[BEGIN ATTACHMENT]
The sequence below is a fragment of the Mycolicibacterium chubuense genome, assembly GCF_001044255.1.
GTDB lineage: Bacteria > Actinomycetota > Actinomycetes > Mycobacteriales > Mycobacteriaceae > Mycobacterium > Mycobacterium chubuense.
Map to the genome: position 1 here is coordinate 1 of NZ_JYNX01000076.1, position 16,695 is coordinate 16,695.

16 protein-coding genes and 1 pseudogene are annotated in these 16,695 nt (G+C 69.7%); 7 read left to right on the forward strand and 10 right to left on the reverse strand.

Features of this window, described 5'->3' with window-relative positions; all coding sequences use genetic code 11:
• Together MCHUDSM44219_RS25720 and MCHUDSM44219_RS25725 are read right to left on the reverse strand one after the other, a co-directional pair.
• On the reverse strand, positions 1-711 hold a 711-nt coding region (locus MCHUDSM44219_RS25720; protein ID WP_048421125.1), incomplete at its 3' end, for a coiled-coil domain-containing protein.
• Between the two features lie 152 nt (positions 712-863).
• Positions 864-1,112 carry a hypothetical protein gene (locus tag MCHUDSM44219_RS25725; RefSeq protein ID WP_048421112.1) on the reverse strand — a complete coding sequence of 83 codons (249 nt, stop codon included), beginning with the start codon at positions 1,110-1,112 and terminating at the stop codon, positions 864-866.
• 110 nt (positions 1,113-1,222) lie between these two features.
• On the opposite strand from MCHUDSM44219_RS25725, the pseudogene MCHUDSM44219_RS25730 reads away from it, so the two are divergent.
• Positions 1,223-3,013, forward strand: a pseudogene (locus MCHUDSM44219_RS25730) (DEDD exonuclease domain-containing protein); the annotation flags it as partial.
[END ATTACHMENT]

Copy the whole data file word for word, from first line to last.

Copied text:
The sequence below is a fragment of the Mycolicibacterium chubuense genome, assembly GCF_001044255.1.
GTDB lineage: Bacteria > Actinomycetota > Actinomycetes > Mycobacteriales > Mycobacteriaceae > Mycobacterium > Mycobacterium chubuense.
Map to the genome: position 1 here is coordinate 1 of NZ_JYNX01000076.1, position 16,695 is coordinate 16,695.

16 protein-coding genes and 1 pseudogene are annotated in these 16,695 nt (G+C 69.7%); 7 read left to right on the forward strand and 10 right to left on the reverse strand.

Features of this window, described 5'->3' with window-relative positions; all coding sequences use genetic code 11:
• Together MCHUDSM44219_RS25720 and MCHUDSM44219_RS25725 are read right to left on the reverse strand one after the other, a co-directional pair.
• On the reverse strand, positions 1-711 hold a 711-nt coding region (locus MCHUDSM44219_RS25720; protein ID WP_048421125.1), incomplete at its 3' end, for a coiled-coil domain-containing protein.
• Between the two features lie 152 nt (positions 712-863).
• Positions 864-1,112 carry a hypothetical protein gene (locus tag MCHUDSM44219_RS25725; RefSeq protein ID WP_048421112.1) on the reverse strand — a complete coding sequence of 83 codons (249 nt, stop codon included), beginning with the start codon at positions 1,110-1,112 and terminating at the stop codon, positions 864-866.
• 110 nt (positions 1,113-1,222) lie between these two features.
• On the opposite strand from MCHUDSM44219_RS25725, the pseudogene MCHUDSM44219_RS25730 reads away from it, so the two are divergent.
• Positions 1,223-3,013, forward strand: a pseudogene (locus MCHUDSM44219_RS25730) (DEDD exonuclease domain-containing protein); the annotation flags it as partial.